He obviously didn’t envisage the burning quality of well-seasoned willow and hazel wood which has a completely different combustion profile to coal; burning very hot, very quickly with lots of flame compared to the slower, controlled release of heat with little flame from coal.

Two labourers were responsible for stoking the boiler. Instead of adding the tinder and then closing the boiler doors, it appears that they left the doors open presumably so they could enjoy an easy day watching the flickering flames. Anyone who has seen a Bunsen burner work will know that when you open the valve and introduce extra air into the system the flame intensifies.

The situation was worsened by the fact that the flues were in poor order having been damaged over time by having footholds cut in them by the child chimney sweeps! In addition, the annual chimney sweep had not taken place that year and a considerable amount of clinker, soot, tar and other debris had built up inside the flues. These deposits ignited and a chimney fire resulted.

The labourers were unaware of any problem and having completed their task they left work at 4pm and went to the pub. As the House wasn’t sitting there weren’t too many people around to smell the smoke that was starting to disperse around the building and first alert came when two tourists couldn’t view some tapestries due to the smoke and the heat rising from the floor.

The fire took hold at around 5pm when the heat of the flues ignited the buildings timbers. By 6pm the fire was well established and by 6.30 pm it was ferocious and beyond control.  It lasted most of the night and by the time it was brought under control it had destroyed St Stephen’s Chapel (the meeting place of the House of Commons), the Lords Chamber, the Painted Chamber and the official residences of the Speaker.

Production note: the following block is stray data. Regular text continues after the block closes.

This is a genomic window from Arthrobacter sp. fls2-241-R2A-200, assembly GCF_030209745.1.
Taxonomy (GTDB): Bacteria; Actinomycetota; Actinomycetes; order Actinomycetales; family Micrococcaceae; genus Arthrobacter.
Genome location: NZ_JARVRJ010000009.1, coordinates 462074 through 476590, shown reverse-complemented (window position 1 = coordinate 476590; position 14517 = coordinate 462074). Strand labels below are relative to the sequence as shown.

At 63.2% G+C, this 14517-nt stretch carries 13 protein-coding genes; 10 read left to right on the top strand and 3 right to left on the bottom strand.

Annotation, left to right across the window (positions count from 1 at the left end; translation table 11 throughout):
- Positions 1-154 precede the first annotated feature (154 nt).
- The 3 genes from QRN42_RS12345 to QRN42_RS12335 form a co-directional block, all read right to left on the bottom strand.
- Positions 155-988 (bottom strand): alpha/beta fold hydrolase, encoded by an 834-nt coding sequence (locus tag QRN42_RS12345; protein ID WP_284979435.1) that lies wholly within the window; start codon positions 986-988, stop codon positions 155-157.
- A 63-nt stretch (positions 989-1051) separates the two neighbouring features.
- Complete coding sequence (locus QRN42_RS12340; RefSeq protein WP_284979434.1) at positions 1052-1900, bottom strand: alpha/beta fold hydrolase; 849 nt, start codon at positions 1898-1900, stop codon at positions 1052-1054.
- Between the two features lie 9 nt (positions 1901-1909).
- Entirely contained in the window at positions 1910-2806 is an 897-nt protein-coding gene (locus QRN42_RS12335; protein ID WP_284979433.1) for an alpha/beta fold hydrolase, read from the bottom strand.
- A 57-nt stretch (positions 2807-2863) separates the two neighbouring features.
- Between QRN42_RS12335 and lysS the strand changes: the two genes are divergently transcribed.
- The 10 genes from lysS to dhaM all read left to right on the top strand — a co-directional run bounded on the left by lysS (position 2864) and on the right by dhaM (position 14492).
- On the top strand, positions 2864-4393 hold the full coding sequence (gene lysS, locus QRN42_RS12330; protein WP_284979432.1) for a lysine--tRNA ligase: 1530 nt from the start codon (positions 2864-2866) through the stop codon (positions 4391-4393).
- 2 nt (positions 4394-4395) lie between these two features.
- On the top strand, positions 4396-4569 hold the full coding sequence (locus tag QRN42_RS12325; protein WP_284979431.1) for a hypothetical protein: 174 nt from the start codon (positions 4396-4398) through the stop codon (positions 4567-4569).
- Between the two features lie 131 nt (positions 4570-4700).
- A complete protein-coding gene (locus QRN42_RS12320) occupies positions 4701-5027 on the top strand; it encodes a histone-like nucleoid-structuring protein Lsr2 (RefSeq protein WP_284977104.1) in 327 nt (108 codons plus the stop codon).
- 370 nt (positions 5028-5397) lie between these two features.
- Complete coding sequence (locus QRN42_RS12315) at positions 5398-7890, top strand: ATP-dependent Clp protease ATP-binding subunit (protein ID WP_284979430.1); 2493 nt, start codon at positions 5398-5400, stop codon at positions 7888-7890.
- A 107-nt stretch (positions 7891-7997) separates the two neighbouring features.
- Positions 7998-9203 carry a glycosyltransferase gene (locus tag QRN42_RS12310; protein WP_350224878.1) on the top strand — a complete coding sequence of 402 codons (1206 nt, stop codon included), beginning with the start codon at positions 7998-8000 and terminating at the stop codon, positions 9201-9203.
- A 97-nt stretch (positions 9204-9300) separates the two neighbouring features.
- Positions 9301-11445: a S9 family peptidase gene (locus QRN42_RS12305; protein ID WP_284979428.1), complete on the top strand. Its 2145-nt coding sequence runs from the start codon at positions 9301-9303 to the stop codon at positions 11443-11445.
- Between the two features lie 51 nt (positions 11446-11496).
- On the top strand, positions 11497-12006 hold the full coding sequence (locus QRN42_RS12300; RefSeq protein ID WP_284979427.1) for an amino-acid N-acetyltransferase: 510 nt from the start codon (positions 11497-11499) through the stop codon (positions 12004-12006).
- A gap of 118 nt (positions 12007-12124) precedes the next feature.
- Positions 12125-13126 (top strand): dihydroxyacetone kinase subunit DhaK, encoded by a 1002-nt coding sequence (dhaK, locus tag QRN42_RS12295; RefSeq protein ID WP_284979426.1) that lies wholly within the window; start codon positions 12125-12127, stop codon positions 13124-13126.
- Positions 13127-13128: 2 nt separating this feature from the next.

Just to refresh the lessons we should learn from this:

  • Make sure the boiler only uses the fuel that was designed for (this will be listed in the boiler instructions). Failure to do this will invalidate the boilers warranty and shorten its lifetime.
  • Make sure the boiler is serviced regularly
  • Make sure the boiler and flues are cleaned regularly
  • Make sure the boiler is operated by trained individuals

And one for the Government

  • It’s probably not a good idea to dawdle over years and years before delivering on a policy and then doing something kneejerk right at the last minute (something very prescient about that considering tomorrow’s 11th hour EU summit!)

Like Rome, the New Palace of Westminster complete with Big Ben was not built in a day – The HP we know today was constructed over a 25 year period! All these years later the palace is widely considered to be in a very poor state of disrepair, the heating system needs an overhaul and fires (due to old electrical wiring) are an ever present danger. Renovation work has started on Big Ben but the enormous job of upgrading the House to modern building standards remains outstanding. When the time finally comes for the major refit and upgrade let’s hope a sustainable energy option will be considered.  However, I have to admit, that even though it would be a lovely redemptive touch, a modern biomass boiler using energy crop willow is probably unlikely!

For more information on House of Parliament fire of 1834, tally sticks and the current state of the Palace of Westminster see these links.